I know that the main form of defence was the shield. But the development of the Dane axe and the cross bow suggests an improvement in personal defence.
Also these was considerable trade and contact with eastern Europe and the far east. Where padding was common place so even if the Vikings or Saxons did not invent the idea I suspect they where aware of it.

As for spear thrusting strength it really depends on the quality and type of wood of the shaft. Some woods like Yew or black thorn are very strong but also flexible.



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Re: Viking Under Armer.

Postby bigrich72 » Thu Mar 17, 2011 9:06 am

I don't think i was forgetting the spear.

However would Joe public with his spear and, if lucky a shield want to go up against a "God of War" in maille, sword/axe healm and shield?

Would Joe and his mates want to go up against Workmonkey in his maille and healm? Knowing that to get this stuff he has fought and killed for many years and battles?

All sharp bladed things are good at going through people/flesh. Just look at a butchers knife. Translate that to a spear.....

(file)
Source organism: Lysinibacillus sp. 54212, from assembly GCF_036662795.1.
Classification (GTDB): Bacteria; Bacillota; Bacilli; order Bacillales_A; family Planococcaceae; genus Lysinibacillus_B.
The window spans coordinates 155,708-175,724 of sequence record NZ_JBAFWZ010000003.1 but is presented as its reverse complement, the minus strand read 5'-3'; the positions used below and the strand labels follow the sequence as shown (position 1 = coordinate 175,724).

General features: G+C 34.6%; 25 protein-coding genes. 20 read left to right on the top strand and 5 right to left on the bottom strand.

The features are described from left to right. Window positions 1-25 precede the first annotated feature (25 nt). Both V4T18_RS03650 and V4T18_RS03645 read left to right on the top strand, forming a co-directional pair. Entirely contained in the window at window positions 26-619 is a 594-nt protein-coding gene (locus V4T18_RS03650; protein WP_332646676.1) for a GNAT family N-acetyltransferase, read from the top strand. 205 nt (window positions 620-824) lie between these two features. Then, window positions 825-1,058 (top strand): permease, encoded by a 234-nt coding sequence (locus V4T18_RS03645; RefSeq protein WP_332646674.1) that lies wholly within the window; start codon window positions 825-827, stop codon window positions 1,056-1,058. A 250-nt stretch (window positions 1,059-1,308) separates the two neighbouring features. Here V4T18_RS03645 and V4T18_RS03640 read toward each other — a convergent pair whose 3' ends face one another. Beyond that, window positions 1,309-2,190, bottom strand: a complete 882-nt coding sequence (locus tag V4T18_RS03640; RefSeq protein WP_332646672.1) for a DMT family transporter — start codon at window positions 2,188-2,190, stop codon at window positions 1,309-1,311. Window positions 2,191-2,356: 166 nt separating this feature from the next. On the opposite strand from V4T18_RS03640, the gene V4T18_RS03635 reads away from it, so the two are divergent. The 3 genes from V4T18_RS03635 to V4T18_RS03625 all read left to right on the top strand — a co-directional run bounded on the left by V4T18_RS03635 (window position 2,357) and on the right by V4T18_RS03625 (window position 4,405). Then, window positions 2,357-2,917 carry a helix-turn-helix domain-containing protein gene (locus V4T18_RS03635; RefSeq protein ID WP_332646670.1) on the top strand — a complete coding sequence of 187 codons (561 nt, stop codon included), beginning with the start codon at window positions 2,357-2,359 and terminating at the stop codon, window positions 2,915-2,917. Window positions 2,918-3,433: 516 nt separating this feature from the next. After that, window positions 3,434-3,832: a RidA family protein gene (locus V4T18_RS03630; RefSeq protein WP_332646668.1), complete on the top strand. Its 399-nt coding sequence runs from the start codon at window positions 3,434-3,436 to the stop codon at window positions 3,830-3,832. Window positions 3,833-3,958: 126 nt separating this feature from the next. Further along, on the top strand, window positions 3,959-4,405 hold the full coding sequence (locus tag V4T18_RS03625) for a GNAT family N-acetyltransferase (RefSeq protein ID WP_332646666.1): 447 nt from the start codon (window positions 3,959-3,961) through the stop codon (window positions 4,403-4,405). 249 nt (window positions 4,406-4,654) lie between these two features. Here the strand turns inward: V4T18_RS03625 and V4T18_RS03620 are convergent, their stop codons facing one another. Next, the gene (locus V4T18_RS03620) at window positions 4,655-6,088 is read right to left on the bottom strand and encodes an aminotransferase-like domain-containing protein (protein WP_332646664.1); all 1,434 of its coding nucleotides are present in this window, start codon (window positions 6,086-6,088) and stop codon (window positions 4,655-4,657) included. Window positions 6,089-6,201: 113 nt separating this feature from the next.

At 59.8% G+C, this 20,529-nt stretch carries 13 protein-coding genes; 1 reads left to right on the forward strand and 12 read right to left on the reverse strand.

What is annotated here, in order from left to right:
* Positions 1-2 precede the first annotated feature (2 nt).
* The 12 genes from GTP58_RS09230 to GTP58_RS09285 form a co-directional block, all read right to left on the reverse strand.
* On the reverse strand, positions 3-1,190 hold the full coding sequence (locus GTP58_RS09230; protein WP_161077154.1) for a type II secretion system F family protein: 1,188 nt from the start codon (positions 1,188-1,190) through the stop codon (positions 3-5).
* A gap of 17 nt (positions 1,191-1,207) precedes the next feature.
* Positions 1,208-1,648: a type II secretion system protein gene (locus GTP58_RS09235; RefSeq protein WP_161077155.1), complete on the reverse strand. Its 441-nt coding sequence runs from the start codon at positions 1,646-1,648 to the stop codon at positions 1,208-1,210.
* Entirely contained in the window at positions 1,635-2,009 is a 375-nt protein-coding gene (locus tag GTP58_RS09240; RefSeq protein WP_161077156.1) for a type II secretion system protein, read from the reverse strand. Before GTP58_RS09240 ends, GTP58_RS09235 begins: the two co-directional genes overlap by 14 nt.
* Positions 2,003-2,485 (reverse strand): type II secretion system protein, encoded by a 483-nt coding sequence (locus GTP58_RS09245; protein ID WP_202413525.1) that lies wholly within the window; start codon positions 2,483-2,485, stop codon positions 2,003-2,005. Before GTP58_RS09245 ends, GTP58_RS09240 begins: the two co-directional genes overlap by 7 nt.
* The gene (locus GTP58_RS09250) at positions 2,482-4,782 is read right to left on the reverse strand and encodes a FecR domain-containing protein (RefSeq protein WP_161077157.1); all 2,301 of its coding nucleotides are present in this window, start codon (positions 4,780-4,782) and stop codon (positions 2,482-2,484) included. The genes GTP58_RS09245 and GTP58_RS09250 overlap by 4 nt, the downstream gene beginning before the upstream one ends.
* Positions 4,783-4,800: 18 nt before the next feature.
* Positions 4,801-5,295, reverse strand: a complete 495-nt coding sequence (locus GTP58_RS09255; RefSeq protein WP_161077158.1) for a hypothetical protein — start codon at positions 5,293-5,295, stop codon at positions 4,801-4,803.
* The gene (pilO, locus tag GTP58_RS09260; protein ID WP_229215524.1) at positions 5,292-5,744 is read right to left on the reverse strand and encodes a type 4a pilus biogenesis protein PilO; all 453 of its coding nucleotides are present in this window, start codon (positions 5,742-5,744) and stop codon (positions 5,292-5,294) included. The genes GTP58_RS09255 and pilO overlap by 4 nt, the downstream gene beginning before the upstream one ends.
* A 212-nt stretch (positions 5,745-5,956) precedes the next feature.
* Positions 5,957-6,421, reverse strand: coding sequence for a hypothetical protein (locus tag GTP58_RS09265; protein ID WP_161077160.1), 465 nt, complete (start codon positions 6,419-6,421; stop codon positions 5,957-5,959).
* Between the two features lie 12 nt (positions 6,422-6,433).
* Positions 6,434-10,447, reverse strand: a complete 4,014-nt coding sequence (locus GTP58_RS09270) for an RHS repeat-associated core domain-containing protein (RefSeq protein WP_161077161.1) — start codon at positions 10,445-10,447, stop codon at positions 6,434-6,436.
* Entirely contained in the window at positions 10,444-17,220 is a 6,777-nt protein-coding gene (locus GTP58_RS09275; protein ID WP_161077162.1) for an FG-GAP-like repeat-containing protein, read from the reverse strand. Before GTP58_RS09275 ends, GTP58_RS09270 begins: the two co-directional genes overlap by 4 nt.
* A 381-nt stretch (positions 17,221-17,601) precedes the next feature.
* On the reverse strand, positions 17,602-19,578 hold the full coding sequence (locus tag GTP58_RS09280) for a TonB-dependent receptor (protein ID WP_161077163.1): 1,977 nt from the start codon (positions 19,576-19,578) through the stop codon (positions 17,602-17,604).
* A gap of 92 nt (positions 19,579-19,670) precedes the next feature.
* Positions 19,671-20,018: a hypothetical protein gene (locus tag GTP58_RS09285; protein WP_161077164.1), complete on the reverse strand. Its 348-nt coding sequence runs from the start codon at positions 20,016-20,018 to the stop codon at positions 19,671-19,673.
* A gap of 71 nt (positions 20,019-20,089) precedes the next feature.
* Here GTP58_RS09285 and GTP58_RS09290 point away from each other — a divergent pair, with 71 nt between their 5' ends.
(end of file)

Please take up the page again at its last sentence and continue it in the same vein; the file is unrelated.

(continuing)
Maille is efective vs a spear as it takes alot of force to pearce the links, be they rivited or solid. (I'm discounting butted). As well as a good sold square blow, people move when fighting, and the chance for glanceing blows is considerable higher.

Spear shafts i thought were idealy ash? strong and flexable? is there evidence of other woods?



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Re: Viking Under Armer.

Postby Medicus Matt » Thu Mar 17, 2011 12:06 pm

bigrich72 wrote:However would Joe public with his spear and, if lucky a shield want to go up against a "God of War" in maille, sword/axe healm and shield?


EVERYBODY'S primary weapon was the spear, from the commander downwards. Read 'The Battle of Maldon'; it's his spear that Earl Byrhtnoth uses to kill the first of his enemies (by stabbing him through the neck...face and neck would be the primary targets for spear thrusts and mail or padding isn't going to help there at all), then drawing his sword to continue the fight.

And what would 'Joe Public' be doing on a battlefield anyway?


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Re: Viking Under Armer.

Postby Benedict » Thu Mar 17, 2011 3:04 pm

The 'Maldon' poem talks a lot about spears - including throwing the other side's back at them! Bear in mind that Ealdorman Byrhtnoth loses his spear (in the body of a viking, naturally) and, within a couple of stanzas of drawing his sword, takes his first major wound. Think about it: it everyone is fighting at spear-reach, a warrior with a sword is at a big disadvantage. To strike a blow means stepping out of the shieldwall or sticking your arm out, either of which exposes you to cross-strikes.

Spears were the majority weapon on early medieval battlefields. Quite a few depictions show warriors only with a spear and shield (eg the collection of Carolingian/Ottonian ivories in the Louvre). Tenth-century 'heriot' payments consist of horses, spears and shields.